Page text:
Veerabhadran Ramanathan

name = Veerabhadran Ramanathan

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birth_place = Madurai, India
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field = Atmospheric Scientist
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work_institution = Scripps Institution of Oceanography
alma_mater = Stony Brook
doctoral_advisor = Robert Cess
doctoral_students = Jeffrey Kiehl, V. Ramaswamy
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societies = Member of the United States National Academy of Sciences
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Veerabhadran Ramanathan is Victor Alderson Professor of Applied Ocean Sciences and director of the Center forAtmospheric Sciences at the Scripps Institution of Oceanography, University of California, San Diego.

In the 1990s, he led the Indian Ocean Experiment with Dr. Paul Crutzen that discovered the widespread existence of atmospheric brown clouds. [cite web |title=INDOEX - The Indian Ocean Experiment | url= | accessdate=2008-10-10] He was elected to the United States National Academy of Science in 2002. [cite web |title=Scientist Elected to National Academy of Sciences | url= | accessdate=2008-10-10] Ramanathan has written that "The effect of greenhouse gases on global warming is, in my opinion, the most important environmental issue facing the world today." [cite web |title=Global Warming | url= | accessdate=2008-10-10]

Research and Publications

Ramanathan has contributed to many areas of the atmospheric sciences. His first major findings were in the mid-1970s and were related to the greenhouse effect of CFCs and other trace gases [cite journal | last=Ramanathan | first = V. | year = 1975 |title = Greenhouse Effect Due to Chlorofluorocarbons: Climatic Implications | journal = Science| volume = 190 | pages = 50-51 ] [cite journal | last=Ramanathan | first = V. | coauthors ="et al." | year = 1985 | url= |title = Trace Gas Trends and Their Potential Role in Climate Change | journal = J. Geophys. Res.| volume = 90(D3) | pages = 5547–5566 ] Until that time, carbon dioxide was thought to be the sole greenhouse gas responsible for global warming. He also contributed to the early development of global circulation models [cite journal | last=Ramanathan | first = V. | coauthors ="et al." | year = 1983 | url= |title = The Response of a Spectral General Circulation Model to Refinements in Radiative Processes | journal = J. Atmos. Sci. | volume = 40 | pages = 605–630 |doi = 10.1175/1520-0469(1983)040<0605:TROASG>2.0.CO;2 ] and the detecting and attribution of climate change. [cite journal | last=Madden | first = R.A. | coauthors = V. Ramanathan | year = 1980 | |title = Detecting Climate Change due to Increasing Carbon Dioxide | journal = Science | volume = 209 | pages = 736-768 |doi = 10.1126/science.209.4458.763 ]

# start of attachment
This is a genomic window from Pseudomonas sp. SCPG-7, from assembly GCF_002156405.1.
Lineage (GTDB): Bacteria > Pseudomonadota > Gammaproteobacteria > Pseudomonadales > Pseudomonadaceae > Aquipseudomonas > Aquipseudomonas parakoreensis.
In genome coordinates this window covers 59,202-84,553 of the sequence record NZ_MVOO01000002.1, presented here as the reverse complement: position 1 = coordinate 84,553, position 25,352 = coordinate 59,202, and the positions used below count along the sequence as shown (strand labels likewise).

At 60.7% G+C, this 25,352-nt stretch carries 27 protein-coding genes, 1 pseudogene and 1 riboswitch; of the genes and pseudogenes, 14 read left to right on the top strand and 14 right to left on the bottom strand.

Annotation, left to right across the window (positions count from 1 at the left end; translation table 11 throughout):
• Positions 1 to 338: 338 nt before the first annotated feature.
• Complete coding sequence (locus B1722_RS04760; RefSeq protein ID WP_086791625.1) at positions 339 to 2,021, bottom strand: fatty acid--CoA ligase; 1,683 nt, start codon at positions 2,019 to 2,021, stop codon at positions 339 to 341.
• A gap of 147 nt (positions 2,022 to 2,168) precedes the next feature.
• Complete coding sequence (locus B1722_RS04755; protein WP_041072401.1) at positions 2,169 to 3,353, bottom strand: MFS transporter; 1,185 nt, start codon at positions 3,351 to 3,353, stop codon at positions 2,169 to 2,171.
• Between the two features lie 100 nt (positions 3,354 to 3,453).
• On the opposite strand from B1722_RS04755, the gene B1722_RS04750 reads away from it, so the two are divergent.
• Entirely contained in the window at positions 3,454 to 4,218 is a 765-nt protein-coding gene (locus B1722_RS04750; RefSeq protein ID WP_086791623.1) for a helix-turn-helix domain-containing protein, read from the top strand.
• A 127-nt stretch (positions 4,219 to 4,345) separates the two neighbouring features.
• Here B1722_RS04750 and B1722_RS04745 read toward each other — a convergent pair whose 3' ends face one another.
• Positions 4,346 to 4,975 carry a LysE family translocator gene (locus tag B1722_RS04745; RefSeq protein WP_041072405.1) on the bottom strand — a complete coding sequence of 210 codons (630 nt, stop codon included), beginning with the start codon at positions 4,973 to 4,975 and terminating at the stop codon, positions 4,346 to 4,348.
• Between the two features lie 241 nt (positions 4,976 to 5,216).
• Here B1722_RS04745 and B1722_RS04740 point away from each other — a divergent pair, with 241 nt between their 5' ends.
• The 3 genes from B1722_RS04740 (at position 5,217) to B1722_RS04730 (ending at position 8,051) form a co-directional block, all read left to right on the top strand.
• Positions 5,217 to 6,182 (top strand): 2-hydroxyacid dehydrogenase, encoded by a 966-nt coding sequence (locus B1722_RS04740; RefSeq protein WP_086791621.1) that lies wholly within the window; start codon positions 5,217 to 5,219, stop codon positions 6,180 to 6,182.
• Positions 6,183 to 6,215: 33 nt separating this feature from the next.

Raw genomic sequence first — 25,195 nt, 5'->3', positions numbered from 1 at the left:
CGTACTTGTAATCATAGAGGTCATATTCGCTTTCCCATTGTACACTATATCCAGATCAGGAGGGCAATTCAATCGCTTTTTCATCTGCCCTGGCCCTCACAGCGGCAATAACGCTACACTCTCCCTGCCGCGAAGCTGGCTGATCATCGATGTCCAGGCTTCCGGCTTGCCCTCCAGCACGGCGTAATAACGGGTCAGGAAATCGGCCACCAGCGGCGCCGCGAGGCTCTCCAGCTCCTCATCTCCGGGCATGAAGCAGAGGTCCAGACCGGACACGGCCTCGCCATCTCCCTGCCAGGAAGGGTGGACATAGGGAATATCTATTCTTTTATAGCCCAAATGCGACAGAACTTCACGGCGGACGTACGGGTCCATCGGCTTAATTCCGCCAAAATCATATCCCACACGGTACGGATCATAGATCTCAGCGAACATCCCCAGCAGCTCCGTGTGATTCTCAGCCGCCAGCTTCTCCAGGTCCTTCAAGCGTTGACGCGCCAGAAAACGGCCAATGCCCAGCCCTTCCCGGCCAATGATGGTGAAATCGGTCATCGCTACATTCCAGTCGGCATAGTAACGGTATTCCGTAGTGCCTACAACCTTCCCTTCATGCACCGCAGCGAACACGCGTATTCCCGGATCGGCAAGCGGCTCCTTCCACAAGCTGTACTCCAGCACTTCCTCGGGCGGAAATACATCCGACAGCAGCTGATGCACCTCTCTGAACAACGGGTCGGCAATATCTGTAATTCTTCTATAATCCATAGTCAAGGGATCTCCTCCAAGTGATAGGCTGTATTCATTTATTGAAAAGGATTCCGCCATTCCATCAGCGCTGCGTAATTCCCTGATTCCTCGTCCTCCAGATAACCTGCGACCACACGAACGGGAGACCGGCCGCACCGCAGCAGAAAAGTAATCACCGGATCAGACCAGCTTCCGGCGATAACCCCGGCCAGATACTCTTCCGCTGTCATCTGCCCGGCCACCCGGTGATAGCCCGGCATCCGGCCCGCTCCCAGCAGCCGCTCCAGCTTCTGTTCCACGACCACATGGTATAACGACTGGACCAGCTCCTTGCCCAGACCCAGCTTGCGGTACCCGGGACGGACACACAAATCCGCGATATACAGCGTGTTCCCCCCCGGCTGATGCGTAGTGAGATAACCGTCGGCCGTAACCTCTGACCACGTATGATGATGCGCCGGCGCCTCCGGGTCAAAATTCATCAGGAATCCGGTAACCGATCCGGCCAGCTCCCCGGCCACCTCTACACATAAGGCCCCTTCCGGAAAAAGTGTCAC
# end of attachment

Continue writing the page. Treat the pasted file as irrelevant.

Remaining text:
His focus then shifted to the radiative effects of clouds on the climate. This was done using the Earth Radiation Budget Experiment (ERBE), which showed that clouds have a large cooling effect on the planet. [cite journal | last=Ramanathan | first = V. | coauthors ="et al." | year = 1989 | url= |title = Cloud-Radiative Forcing and Climate: Results from the Earth Radiation Budget Experiment | journal = Science | volume = 243 | pages = 57–63 |doi = 10.1126/science.243.4887.57 ] [cite journal | last=Ramanathan | first = V. | coauthors ="et al." | year = 1995 | url= |title = Warm Pool Heat Budget and Shortwave Cloud Forcing: A Missing Physics? | journal = Science | volume = 267 | pages = 499-503 |doi = 10.1126/science.267.5197.499 ] ERBE was also able to measure the greenhouse effect without the use of climate models.

Recently, he has published on the aerosol radiative properties. His work has shown that aerosols have a cooling effect on the surface of the planet, and at the top of the atmosphere, but the forcing at the top of the atmosphere was only one-third the magnitude as the surface forcing. This has implications for the hydrologic cycle. [cite journal | last=Satheesh | first = S. K. | coauthors = V. Ramanathan | year = 2000 | url= |title = Large differences in tropical aerosol forcing at the top of the atmosphere and Earth's surface | journal = Nature | volume = 405 | pages = 60-63 |doi = 10.1038/35011039 ] While working on the Central Equatorial Pacific Experiment, he discovered that absorbing black carbonaceous aerosols have a larger influence on climate than previously thought, which led to the development of the Indian Ocean Experiment (INDOEX). During INDOEX, Ramanathan and colleagues discovered the widespread existence of brown haze covering much of the Indian Ocean region. They found that the vast majority of the aerosols were anthropogenic in origin, and that the surface cooling caused by the aerosols is more important than the atmospheric heating. [cite journal | last=Ramanathan | first = V. | coauthors = "et al." | year = 2001 | url= |title = Indian Ocean Experiment: An integrated analysis of the climate forcing and effects of the great Indo-Asian haze | journal = J. Geophys. Res. | volume = 106 | pages = 28371–28399 ] These atmospheric brown clouds may have masked as much as 50% of the surface heating caused by the increase in CO2, and caused reduced precipitation during the Indian monsoon. [cite journal | last=Ramanathan | first = V. | coauthors ="et al." | year = 2005 | url= |title = Atmospheric brown clouds: Impacts on South Asian climate and hydrological cycle | journal = Proc. Natl. Acad. Sci.| volume = 102 | pages = 5326–5333 |doi = 10.1073/pnas.0500656102 ]

External links

* [ Prof. V. (Ram) Ramanathan]
* [ Climate scientist out to change the world]
* [ Biography of Veerabhadran Ramanathan]


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